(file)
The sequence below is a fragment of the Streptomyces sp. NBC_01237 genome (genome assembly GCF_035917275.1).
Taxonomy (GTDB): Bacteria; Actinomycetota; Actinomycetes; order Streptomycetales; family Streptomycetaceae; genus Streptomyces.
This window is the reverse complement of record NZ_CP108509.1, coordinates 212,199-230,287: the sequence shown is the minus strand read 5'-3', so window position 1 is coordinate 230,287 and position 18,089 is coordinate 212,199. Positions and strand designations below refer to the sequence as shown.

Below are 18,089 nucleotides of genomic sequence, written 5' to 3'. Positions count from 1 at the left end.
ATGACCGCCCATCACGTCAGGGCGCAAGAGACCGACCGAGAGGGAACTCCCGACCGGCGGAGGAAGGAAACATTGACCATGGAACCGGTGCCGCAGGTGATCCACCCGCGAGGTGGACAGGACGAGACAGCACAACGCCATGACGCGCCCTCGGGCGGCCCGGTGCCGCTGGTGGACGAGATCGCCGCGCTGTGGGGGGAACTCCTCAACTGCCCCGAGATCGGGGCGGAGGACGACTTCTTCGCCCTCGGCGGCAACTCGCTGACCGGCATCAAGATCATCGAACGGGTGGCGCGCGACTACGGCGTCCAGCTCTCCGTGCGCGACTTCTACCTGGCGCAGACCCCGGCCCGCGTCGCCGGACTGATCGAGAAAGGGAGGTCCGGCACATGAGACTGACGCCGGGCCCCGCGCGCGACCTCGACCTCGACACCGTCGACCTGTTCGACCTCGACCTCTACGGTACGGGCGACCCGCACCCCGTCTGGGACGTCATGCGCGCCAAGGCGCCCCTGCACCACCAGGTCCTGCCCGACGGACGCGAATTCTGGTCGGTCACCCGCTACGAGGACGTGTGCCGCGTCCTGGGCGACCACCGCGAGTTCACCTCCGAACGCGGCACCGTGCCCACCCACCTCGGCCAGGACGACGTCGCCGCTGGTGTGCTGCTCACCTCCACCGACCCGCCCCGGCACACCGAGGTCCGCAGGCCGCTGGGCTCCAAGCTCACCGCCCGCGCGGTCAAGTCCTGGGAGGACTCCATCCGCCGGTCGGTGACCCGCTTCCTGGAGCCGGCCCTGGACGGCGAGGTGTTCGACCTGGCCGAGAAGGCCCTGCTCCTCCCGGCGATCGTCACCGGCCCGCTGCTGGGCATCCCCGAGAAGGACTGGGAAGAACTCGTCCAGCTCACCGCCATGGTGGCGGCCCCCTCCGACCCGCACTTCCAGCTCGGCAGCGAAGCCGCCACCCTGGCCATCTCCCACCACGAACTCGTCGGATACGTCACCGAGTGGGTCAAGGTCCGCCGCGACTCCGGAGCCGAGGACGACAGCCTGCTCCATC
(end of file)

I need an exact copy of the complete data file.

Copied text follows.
The sequence below is a fragment of the Streptomyces sp. NBC_01237 genome (genome assembly GCF_035917275.1).
Taxonomy (GTDB): Bacteria; Actinomycetota; Actinomycetes; order Streptomycetales; family Streptomycetaceae; genus Streptomyces.
This window is the reverse complement of record NZ_CP108509.1, coordinates 212,199-230,287: the sequence shown is the minus strand read 5'-3', so window position 1 is coordinate 230,287 and position 18,089 is coordinate 212,199. Positions and strand designations below refer to the sequence as shown.

Below are 18,089 nucleotides of genomic sequence, written 5' to 3'. Positions count from 1 at the left end.
ATGACCGCCCATCACGTCAGGGCGCAAGAGACCGACCGAGAGGGAACTCCCGACCGGCGGAGGAAGGAAACATTGACCATGGAACCGGTGCCGCAGGTGATCCACCCGCGAGGTGGACAGGACGAGACAGCACAACGCCATGACGCGCCCTCGGGCGGCCCGGTGCCGCTGGTGGACGAGATCGCCGCGCTGTGGGGGGAACTCCTCAACTGCCCCGAGATCGGGGCGGAGGACGACTTCTTCGCCCTCGGCGGCAACTCGCTGACCGGCATCAAGATCATCGAACGGGTGGCGCGCGACTACGGCGTCCAGCTCTCCGTGCGCGACTTCTACCTGGCGCAGACCCCGGCCCGCGTCGCCGGACTGATCGAGAAAGGGAGGTCCGGCACATGAGACTGACGCCGGGCCCCGCGCGCGACCTCGACCTCGACACCGTCGACCTGTTCGACCTCGACCTCTACGGTACGGGCGACCCGCACCCCGTCTGGGACGTCATGCGCGCCAAGGCGCCCCTGCACCACCAGGTCCTGCCCGACGGACGCGAATTCTGGTCGGTCACCCGCTACGAGGACGTGTGCCGCGTCCTGGGCGACCACCGCGAGTTCACCTCCGAACGCGGCACCGTGCCCACCCACCTCGGCCAGGACGACGTCGCCGCTGGTGTGCTGCTCACCTCCACCGACCCGCCCCGGCACACCGAGGTCCGCAGGCCGCTGGGCTCCAAGCTCACCGCCCGCGCGGTCAAGTCCTGGGAGGACTCCATCCGCCGGTCGGTGACCCGCTTCCTGGAGCCGGCCCTGGACGGCGAGGTGTTCGACCTGGCCGAGAAGGCCCTGCTCCTCCCGGCGATCGTCACCGGCCCGCTGCTGGGCATCCCCGAGAAGGACTGGGAAGAACTCGTCCAGCTCACCGCCATGGTGGCGGCCCCCTCCGACCCGCACTTCCAGCTCGGCAGCGAAGCCGCCACCCTGGCCATCTCCCACCACGAACTCGTCGGATACGTCACCGAGTGGGTCAAGGTCCGCCGCGACTCCGGAGCCGAGGACGACAGCCTGCTCCATC